Commitment to Redman unchanged, Billick says

Ravens coach won't blame QB for all of offense's woes

September 01, 2002|By Jamison Hensley | Jamison Hensley,SUN STAFF

A week before the season opener at Carolina, Ravens coach Brian Billick backed Chris Redman as his quarterback and deflected criticism away from his first-year starter.

Redman has taken the brunt of the blame for a first-team offense that failed to reach the end zone in four preseason games. Although Billick admitted Redman has regressed at times this preseason, he referred to him as a victim of circumstance.

Trying to learn on the job himself, Redman has been hurt by the mistakes of seven starters on offense who have three years or less experience.

"We are as committed to Chris Redman as any organization can be," Billick said. "Chris Redman is our quarterback. I've seen nothing in the four preseason games that hasn't indicated that Chris continues to get better, doing positive things."

While the Ravens won't discuss the length of the leash on Redman, they're prepared to give him enough time to develop and enough time to evaluate him. His job likely will not be in jeopardy if he avoids throwing away games.

The Ravens believe the fewer mistakes made by Redman, the better their chances are of winning.

"I really think he's going to be the key to the offense," offensive coordinator Matt Cavanaugh said. "It's not going to be the plays that we call. It's not how we can trick people. It's going to come down to how smart does Redman play."

When asked about Thursday's 13-0 loss to the New York Giants, Billick and Cavanaugh agreed that Redman did not take a step backward. In fact, Redman stopped only two drives himself, once with a misread and the other on poor mechanics.

The coaches pointed out that the offense was more affected by a couple of dropped passes and sloppy route running.

The starting offense's best scoring chance came on a flea flicker, which was dropped by rookie receiver Ron Johnson at the 5-yard line. And Redman's only interception was the fault of rookie receiver Javin Hunter breaking off his route too early.

"The toughest job we're going to have is making sure we're identifying what Chris is culpable for and what's going on around him," Billick said. "I think the other night was vintage of what went on around him."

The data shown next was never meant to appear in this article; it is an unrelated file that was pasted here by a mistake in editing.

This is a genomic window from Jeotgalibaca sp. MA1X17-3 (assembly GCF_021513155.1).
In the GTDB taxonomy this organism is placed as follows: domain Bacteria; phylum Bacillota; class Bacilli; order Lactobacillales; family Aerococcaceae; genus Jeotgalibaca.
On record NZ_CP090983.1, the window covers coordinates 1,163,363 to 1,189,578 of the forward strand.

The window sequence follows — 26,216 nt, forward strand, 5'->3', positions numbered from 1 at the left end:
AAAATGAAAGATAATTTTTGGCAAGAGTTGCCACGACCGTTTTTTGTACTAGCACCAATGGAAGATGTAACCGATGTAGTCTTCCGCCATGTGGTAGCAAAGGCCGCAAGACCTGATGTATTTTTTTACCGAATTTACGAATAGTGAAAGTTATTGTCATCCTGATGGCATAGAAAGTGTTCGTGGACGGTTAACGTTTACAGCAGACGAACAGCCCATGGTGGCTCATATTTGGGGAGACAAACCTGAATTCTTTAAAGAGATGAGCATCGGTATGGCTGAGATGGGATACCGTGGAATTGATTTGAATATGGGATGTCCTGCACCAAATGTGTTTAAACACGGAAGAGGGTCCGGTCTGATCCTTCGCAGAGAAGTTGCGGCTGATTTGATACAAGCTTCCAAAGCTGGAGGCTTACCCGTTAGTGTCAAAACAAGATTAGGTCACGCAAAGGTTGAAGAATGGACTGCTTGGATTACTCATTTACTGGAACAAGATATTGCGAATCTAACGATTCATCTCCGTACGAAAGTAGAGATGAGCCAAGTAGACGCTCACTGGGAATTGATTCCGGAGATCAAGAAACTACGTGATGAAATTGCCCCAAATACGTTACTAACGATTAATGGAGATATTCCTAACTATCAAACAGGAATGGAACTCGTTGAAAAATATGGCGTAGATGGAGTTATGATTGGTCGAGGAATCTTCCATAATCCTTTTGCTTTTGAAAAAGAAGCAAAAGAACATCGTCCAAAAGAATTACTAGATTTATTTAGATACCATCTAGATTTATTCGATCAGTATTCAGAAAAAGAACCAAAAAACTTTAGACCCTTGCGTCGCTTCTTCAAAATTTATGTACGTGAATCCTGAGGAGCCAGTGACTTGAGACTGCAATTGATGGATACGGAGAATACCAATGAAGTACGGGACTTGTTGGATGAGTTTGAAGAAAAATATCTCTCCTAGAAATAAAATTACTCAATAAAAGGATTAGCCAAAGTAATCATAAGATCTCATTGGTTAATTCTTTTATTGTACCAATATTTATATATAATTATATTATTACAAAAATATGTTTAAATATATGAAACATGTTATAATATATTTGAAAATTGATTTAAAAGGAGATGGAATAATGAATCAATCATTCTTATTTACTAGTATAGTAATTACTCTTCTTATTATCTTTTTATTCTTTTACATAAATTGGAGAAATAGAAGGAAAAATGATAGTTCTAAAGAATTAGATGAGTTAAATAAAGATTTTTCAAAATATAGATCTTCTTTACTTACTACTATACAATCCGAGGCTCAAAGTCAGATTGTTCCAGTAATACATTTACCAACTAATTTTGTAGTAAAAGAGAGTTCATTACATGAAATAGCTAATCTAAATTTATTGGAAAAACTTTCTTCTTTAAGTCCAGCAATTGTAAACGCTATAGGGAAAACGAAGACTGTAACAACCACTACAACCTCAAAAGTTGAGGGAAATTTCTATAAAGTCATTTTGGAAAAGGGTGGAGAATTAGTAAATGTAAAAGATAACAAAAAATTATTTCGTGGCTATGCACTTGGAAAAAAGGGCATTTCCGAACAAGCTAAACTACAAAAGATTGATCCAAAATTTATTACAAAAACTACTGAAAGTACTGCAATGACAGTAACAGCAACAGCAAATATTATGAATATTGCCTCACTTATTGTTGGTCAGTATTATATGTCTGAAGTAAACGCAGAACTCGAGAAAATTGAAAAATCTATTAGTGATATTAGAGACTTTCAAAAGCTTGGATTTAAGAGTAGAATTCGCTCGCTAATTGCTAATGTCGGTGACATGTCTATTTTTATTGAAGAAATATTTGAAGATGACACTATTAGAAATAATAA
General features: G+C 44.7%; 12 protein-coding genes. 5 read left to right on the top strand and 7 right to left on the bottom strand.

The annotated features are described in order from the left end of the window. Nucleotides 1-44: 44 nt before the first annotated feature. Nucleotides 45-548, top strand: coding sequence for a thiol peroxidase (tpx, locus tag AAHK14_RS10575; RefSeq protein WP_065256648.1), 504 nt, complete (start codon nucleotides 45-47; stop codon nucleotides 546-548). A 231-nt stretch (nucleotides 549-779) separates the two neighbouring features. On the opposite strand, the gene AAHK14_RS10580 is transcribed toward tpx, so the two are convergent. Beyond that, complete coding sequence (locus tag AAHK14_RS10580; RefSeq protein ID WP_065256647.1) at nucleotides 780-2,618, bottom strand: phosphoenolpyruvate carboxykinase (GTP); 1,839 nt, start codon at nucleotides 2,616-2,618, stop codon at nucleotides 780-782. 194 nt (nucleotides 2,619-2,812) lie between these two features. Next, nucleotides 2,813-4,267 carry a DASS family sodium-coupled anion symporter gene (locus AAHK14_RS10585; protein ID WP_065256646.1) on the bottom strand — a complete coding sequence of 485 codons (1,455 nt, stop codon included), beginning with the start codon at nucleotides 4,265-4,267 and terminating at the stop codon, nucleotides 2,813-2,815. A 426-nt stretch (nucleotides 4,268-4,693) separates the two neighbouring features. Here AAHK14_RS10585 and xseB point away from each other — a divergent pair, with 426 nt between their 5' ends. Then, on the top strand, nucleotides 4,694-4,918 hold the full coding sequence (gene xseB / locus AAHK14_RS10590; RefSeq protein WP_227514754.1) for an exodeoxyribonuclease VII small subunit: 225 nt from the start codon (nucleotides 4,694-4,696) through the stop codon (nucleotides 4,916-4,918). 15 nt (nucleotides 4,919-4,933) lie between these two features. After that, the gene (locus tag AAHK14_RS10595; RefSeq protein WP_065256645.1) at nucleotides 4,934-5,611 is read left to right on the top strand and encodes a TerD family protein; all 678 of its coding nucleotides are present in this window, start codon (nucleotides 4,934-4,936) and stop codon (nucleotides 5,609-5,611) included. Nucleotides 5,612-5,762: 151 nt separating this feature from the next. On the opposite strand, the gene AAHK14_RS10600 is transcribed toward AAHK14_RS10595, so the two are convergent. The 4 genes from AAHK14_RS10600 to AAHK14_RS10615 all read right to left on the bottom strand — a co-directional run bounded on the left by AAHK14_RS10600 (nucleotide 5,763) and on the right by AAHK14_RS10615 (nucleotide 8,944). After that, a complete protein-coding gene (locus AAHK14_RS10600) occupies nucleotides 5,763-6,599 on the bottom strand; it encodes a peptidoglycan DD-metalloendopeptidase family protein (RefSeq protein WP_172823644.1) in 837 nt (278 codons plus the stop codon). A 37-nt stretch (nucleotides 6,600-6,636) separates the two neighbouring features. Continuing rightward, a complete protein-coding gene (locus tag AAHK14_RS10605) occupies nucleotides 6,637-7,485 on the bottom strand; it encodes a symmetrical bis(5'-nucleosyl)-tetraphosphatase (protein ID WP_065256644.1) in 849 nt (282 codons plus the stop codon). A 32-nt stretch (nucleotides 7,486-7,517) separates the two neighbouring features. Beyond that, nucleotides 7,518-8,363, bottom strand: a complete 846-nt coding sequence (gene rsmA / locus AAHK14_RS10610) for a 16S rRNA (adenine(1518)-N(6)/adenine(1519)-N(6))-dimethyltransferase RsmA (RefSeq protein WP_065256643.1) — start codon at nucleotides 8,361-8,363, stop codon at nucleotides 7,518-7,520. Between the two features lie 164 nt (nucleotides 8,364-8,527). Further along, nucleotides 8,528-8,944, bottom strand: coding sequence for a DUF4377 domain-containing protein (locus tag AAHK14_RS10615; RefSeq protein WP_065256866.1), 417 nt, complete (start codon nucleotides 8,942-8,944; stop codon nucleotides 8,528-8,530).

Redman finished the preseason with a low quarterback rating of 55.9, completing 58 percent of his passes for 392 yards. He threw no touchdowns and three interceptions.

Those mediocre totals have begun some public clamoring for backup quarterback Jeff Blake, who posted a respectable rating of 75.6 while working mostly against second-team defenses. The 11-year veteran connected on 52 percent of his passes for 391 yards, throwing two touchdowns and one interception.

But would Blake have fared any better with the starting offense against the Giants?

"Those same things would have likely happened," Billick said. "I got to believe Ron Johnson would have dropped the same ball. Javin Hunter would have run the same route. Those things occurred regardless of the quarterback."

The first drive ended because of a misread by Redman.

The play had Johnson going 5 yards over the middle as a decoy to open up the left side for a swing pass to running back Jamal Lewis. But the Giants' linebacker did not cover Johnson and instead tracked Lewis.

Redman, though, did not adjust and overthrew a covered Lewis.

"Chris has to see that the linebacker has got a head start," Cavanaugh said. "Now here comes Ron and he's wide-open."

The second series was stopped a yard short on a completion to Hunter, but the third possession ended on Redman's biggest blunder of the game.

Trying to hurry his throw to receiver Kenyon Hambrick on a quick slant, Redman took one giant hop-step back and got the ball batted down at the line of scrimmage. The play called for Redman to take a three-step drop to get the needed separation between him and the line. The fact that the Ravens don't have a one-step drop in their entire playbook upset the coaches.

"That was the one big bonehead thing he did in the game," Billick said.

The fourth drive stalled on an incompletion as tight end Todd Heap was a couple yards short on his route, and the fifth series resulted in an interception.

That pick should be pinned on Hunter rather than Redman.

Hunter was supposed to sell a deep route, get the cornerback to move downfield and then cut left for an out route. But Hunter broke to the outside too early, allowing cornerback David Mitchell enough time to adjust and roll back for the interception.

So after a preseason of bumps, the Ravens are still ready to roll into the regular season with Redman.

"To make a commitment to him and say we know you're going to go through some growing pains and change our minds after a week or two is not going to be fair to him, and it's not going to be fair to the team," Cavanaugh said. "I expect we stick with him, let him go out and take his lumps when he has to, be a little more productive than he's been up to this point and just live with it."

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